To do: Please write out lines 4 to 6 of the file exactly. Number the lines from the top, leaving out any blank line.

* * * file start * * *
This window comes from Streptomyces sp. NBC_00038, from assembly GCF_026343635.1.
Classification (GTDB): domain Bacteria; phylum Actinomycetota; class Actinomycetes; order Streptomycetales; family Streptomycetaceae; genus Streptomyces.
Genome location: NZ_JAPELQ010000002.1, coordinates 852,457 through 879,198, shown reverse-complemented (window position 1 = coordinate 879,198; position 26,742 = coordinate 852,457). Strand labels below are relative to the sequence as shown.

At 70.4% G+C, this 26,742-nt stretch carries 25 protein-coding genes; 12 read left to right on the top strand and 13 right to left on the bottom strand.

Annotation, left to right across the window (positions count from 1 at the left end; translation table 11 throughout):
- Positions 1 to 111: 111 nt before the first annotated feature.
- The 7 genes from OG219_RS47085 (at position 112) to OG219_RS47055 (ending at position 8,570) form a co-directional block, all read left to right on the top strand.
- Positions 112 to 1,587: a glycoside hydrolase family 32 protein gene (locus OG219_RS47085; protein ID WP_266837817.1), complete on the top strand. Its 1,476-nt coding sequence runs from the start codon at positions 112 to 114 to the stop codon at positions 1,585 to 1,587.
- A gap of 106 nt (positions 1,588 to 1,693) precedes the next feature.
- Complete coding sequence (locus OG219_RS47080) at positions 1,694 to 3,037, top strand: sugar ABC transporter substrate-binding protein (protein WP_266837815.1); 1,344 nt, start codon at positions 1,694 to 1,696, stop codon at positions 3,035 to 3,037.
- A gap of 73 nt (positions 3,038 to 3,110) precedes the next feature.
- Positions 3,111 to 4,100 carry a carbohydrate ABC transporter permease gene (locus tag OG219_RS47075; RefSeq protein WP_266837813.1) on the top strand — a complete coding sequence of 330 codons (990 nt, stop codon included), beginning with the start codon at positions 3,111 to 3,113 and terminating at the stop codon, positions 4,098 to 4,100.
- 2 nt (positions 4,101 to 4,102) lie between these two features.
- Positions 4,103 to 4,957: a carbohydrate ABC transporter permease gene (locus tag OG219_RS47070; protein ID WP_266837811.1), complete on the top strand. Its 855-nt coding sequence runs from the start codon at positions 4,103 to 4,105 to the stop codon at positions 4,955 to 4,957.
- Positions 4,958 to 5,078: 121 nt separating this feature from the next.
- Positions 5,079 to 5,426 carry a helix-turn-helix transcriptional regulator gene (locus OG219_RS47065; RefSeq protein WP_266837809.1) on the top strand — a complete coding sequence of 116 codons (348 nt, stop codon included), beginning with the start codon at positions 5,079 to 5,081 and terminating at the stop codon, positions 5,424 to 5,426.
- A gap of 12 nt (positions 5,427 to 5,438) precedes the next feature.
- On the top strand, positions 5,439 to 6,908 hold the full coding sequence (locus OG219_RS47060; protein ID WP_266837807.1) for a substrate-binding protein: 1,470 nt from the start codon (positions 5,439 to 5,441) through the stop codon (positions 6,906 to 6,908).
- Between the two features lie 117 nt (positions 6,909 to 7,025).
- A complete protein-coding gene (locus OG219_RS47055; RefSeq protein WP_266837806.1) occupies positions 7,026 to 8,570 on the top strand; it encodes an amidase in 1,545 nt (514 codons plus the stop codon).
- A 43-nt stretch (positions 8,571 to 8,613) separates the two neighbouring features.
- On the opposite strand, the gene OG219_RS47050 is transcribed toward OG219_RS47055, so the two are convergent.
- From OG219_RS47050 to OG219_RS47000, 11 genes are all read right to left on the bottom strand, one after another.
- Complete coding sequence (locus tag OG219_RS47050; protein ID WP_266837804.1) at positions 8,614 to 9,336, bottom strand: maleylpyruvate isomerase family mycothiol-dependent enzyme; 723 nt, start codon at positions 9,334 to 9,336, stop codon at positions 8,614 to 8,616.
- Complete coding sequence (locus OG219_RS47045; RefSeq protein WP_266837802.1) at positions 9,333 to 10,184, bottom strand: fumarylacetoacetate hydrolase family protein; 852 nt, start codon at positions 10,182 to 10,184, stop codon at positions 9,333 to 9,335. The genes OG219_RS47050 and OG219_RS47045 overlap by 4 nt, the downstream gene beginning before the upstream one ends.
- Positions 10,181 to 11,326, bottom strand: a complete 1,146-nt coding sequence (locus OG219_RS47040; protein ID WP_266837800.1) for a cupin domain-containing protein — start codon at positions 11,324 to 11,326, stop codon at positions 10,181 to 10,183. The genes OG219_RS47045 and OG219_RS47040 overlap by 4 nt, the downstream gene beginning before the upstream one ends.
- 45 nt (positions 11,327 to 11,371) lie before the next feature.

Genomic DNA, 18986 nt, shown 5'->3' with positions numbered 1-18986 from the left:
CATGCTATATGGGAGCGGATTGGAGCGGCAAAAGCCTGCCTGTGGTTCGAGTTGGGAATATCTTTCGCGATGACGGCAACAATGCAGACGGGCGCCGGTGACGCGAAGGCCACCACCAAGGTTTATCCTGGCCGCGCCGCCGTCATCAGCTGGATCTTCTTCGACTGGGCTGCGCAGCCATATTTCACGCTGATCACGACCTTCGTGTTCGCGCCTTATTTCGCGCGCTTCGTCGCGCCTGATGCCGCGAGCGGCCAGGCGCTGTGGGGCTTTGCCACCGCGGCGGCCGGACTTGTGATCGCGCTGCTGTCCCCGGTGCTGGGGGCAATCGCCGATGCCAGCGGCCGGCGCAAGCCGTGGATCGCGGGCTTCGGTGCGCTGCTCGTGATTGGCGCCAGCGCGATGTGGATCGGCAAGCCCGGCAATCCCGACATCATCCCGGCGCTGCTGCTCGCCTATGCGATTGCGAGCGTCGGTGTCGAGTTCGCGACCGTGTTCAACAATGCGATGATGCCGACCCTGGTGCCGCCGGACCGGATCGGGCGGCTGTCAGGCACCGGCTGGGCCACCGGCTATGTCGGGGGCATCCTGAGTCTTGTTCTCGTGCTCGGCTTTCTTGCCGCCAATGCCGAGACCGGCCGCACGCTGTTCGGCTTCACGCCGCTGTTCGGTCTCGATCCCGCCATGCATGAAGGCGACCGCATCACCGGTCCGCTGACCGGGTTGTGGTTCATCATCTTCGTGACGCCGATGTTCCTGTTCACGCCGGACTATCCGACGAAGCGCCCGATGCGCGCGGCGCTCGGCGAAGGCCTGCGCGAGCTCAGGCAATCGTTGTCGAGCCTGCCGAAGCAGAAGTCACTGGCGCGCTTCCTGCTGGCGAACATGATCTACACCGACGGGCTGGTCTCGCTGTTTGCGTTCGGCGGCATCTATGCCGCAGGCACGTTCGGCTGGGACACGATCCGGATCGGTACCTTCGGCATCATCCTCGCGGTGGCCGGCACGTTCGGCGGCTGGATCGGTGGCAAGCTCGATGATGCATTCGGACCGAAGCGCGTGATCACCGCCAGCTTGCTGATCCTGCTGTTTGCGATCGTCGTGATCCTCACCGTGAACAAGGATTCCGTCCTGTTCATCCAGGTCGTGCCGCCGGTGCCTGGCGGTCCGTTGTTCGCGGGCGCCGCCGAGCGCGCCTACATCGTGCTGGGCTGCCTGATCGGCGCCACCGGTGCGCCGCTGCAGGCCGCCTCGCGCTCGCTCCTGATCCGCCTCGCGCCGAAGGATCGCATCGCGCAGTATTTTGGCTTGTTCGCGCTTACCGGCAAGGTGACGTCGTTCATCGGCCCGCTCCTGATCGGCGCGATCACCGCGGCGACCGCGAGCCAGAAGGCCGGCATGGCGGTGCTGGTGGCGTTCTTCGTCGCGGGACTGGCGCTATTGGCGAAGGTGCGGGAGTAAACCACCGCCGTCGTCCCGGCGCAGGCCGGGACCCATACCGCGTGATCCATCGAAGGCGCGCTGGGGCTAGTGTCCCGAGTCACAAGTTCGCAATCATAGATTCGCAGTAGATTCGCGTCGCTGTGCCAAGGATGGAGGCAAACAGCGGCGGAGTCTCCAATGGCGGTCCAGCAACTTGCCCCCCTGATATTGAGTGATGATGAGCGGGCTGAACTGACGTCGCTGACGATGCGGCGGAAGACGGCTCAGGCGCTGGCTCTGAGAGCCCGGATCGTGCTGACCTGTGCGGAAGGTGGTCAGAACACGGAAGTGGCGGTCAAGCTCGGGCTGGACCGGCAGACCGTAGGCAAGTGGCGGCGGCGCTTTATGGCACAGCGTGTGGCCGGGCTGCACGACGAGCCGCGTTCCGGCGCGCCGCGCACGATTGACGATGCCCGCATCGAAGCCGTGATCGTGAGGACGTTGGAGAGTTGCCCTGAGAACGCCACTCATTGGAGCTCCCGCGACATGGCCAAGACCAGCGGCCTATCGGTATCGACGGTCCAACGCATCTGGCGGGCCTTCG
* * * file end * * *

At 70.4% G+C, this 26,742-nt stretch carries 25 protein-coding genes; 12 read left to right on the top strand and 13 right to left on the bottom strand.

Annotation, left to right across the window (positions count from 1 at the left end; translation table 11 throughout):
- Positions 1 to 111: 111 nt before the first annotated feature.